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July 2018

Indigenous Waldorf Week at RSCT -- Day Five


At the end of Friday morning's Indigenous Waldorf Week session, James Brian presented a certificate of affiliation to representatives of the Everlasting Tree School, on behalf of the Association of Waldorf Schools of North America (AWSNA). This confirms the school's status with AWSNA as a regisitered initiative. L-R in photo: Chandra Maracle, James Brian, Amy Bomberry, Kathy Smith, and Sean Thompson.

Notes and report by Joaquin Munoz

Shé:kon

The end of a thing is always the hardest part. Being in such close contact with folks, learning, thinking, growing and changing with people is a process that is never direct, always dynamic, and fluid. So it is always hard when it comes to an end, because it feels scary and empty. Now that a teacher is not nearby to direct us, where should we go? What will be do? The sense of community that was build might feel like it is gone. What is powerful about this week is the sense of mission and commitment going forward. So many powerful ideas were presented to us and so many tools were given as a way to further our own investigations.

In fact, what may be an even bigger gift than the information about Haudenosaunee language, culture and history given to us, is that we now have a powerful framework by which to learn about all indigenous languages, cultures and histories. If we borrow from the Thanksgiving Address shared by Sean Thompson on the very first day, we now have a way to envision a path forward. We know then, that every culture has words, phrases and beliefs about what it means to approach the world and make sense of it. From the Haudenosaunee Thanksgiving Address, we know that there are words and phrases to represent winds, birds, animals, people, trees, plants and relationships. Knowing the word is not sufficient, however. One must learn the meaning, the significance and the symbolism of each one. 

Thus, we can begin a study of the language, history or culture of the peoples around us by attempting to learn more of their worldview, their knowledge, and the way they understand knowledge. And what we immediately must see is the complexity of the worldview. It is in this complexity that we must enter, and learn from, with the greatest respect. 

The Danger of a Single Story

In her TedTalk “The Danger of a Single Story” Chimamanda Adiche describes the challenge of overcoming our biases and stereotypes when we observe others. She reminds all of us that every single person is a complex and complicated individual with amazing experiences and unique perspectives. There is a danger in operating solely from a belief in a single way a person is or can be. Assuming that anyone can only be one way reduces their complexity, and takes away a part of their humanity. 

As we learned this week it is absolutely essential that we carefully study, and work to understand the experiences of Indigenous folks around us. We cannot reduce people to simple stereotypes, to single stories, but rather, we must learn of the complexity of their experience, and appreciate this. In this way, we can come to truly appreciate a group of people.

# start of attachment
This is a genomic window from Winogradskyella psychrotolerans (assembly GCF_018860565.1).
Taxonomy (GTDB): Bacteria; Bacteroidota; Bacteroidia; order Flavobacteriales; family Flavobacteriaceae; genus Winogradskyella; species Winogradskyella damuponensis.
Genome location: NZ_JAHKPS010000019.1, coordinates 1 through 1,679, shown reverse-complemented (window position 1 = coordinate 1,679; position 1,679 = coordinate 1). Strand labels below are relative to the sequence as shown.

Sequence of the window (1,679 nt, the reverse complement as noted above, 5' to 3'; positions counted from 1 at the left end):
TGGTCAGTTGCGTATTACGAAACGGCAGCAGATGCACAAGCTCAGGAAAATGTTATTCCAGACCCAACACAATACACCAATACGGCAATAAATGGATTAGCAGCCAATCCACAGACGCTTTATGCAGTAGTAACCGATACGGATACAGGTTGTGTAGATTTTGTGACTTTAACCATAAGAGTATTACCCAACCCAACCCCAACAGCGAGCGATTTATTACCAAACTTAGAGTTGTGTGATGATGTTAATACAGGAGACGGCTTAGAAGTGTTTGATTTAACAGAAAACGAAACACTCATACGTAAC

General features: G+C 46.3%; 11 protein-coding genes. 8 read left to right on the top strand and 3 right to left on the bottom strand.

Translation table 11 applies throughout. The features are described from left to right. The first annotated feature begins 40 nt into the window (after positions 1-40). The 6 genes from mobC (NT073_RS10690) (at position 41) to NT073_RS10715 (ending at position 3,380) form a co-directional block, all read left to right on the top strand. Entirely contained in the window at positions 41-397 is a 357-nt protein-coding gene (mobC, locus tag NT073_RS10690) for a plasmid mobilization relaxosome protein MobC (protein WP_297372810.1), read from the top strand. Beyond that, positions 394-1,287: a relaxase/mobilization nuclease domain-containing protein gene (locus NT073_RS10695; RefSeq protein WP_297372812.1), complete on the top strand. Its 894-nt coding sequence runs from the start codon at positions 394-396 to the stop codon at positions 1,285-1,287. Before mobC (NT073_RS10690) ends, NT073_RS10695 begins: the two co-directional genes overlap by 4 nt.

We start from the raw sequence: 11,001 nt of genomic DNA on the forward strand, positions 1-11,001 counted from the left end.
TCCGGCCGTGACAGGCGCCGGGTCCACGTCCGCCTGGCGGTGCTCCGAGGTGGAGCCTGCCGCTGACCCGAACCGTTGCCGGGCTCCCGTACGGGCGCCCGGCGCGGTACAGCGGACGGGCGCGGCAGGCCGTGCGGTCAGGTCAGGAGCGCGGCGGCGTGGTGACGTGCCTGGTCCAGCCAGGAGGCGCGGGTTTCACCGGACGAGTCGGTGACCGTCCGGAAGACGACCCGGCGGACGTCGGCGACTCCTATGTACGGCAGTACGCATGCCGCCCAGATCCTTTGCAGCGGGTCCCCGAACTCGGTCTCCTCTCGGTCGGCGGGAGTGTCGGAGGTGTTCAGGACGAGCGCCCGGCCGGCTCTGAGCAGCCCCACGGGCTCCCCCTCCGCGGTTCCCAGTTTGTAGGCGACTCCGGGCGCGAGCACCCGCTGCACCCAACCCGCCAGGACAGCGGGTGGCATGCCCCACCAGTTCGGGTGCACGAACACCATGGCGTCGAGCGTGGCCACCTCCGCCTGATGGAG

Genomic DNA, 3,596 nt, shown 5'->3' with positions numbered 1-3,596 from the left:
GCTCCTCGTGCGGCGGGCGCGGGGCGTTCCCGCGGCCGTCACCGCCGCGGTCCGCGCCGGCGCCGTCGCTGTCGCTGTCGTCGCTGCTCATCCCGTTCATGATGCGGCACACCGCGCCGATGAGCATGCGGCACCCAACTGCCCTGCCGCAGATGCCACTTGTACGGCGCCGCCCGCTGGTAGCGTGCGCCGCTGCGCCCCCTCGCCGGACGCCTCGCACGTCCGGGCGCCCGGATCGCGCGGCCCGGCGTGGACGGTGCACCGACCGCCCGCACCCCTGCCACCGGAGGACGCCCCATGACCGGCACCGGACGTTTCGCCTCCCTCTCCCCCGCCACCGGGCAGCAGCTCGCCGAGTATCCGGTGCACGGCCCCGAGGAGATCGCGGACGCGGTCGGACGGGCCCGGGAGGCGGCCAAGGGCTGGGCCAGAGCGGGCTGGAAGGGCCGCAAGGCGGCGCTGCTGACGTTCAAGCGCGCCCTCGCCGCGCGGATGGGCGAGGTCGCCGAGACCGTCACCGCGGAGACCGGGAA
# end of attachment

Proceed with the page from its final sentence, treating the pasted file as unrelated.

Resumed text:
“It Wasn’t False, But It Could Have Been a Little Bit Truer”

During the week, one of the most profound statements came during a story. When asked about a book on Haudenosaunee culture, Chandra Maracle assessed it, saying “it’s not false, but it could have been truer.” This line is crucial, in that it presents educators with a special challenge. It challenges us to work to understand the complexity of people, and to know more about their history, language and culture. It challenges us to continuously seek to learn and understand the cultures around us, to not reduce them to single stories for the sake of convenience or efficiency. The statement reminds us that we are constantly working to develop our knowledge, and that it is not an endpoint. Rather, it is a continuous path and destination. It is the continuous work of trying to learn about, and understand another culture’s worldview.  

“There Needs to be Real Truth to Get Real Reconciliation”

All of this is to say that our learning and understanding this week is meant to serve as one step on our path. This week is not the end of what we are called upon to do. It is only the beginning of our task. This work represents the start of learning, engaging and developing our awareness around the experiences of the Indigenous people around us, as way to contribute to the one of the most important tasks of all: truth, reconciliation, and healing. In order to get to the reconciliation and healing, we must have the real truth, as Amy Bomberry said. It is in this work that healing can happen for all people. 

It is in this task that we must make a commitment. It is central to the commitments we promise to hold, symbolized by the Wampum belt. It is central to the relationships we created this week. And in these relationships, the ending no longer has to be the hardest part, because we know it is only the first step of a greater work to be done. 

Group photo of RSCT Indigenous Waldorf Week participants, under the pine tree in the TWS forest playground.

 

 

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